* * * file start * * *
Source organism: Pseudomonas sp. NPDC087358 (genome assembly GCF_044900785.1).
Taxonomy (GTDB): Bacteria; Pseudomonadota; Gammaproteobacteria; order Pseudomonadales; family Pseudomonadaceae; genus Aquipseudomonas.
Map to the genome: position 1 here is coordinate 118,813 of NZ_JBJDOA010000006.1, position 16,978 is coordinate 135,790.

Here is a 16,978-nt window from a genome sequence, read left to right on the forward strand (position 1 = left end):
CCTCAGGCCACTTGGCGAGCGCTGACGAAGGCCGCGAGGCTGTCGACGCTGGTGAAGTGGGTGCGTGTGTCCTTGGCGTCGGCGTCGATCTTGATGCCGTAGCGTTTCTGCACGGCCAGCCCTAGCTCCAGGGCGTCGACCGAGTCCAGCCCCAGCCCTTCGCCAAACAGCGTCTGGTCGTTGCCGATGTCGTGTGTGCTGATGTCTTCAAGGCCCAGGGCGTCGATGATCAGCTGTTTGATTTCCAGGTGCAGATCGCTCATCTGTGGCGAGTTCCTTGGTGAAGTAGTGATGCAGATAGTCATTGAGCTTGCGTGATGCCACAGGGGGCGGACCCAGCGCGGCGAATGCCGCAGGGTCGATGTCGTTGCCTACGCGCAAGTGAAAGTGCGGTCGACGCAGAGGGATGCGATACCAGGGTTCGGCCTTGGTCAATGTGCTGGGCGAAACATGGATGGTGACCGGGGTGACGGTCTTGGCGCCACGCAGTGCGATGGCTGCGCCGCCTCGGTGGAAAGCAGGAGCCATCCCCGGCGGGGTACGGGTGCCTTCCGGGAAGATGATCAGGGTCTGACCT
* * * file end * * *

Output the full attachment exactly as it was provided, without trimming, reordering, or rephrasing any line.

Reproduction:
Source organism: Pseudomonas sp. NPDC087358 (genome assembly GCF_044900785.1).
Taxonomy (GTDB): Bacteria; Pseudomonadota; Gammaproteobacteria; order Pseudomonadales; family Pseudomonadaceae; genus Aquipseudomonas.
Map to the genome: position 1 here is coordinate 118,813 of NZ_JBJDOA010000006.1, position 16,978 is coordinate 135,790.

Here is a 16,978-nt window from a genome sequence, read left to right on the forward strand (position 1 = left end):
CCTCAGGCCACTTGGCGAGCGCTGACGAAGGCCGCGAGGCTGTCGACGCTGGTGAAGTGGGTGCGTGTGTCCTTGGCGTCGGCGTCGATCTTGATGCCGTAGCGTTTCTGCACGGCCAGCCCTAGCTCCAGGGCGTCGACCGAGTCCAGCCCCAGCCCTTCGCCAAACAGCGTCTGGTCGTTGCCGATGTCGTGTGTGCTGATGTCTTCAAGGCCCAGGGCGTCGATGATCAGCTGTTTGATTTCCAGGTGCAGATCGCTCATCTGTGGCGAGTTCCTTGGTGAAGTAGTGATGCAGATAGTCATTGAGCTTGCGTGATGCCACAGGGGGCGGACCCAGCGCGGCGAATGCCGCAGGGTCGATGTCGTTGCCTACGCGCAAGTGAAAGTGCGGTCGACGCAGAGGGATGCGATACCAGGGTTCGGCCTTGGTCAATGTGCTGGGCGAAACATGGATGGTGACCGGGGTGACGGTCTTGGCGCCACGCAGTGCGATGGCTGCGCCGCCTCGGTGGAAAGCAGGAGCCATCCCCGGCGGGGTACGGGTGCCTTCCGGGAAGATGATCAGGGTCTGACCT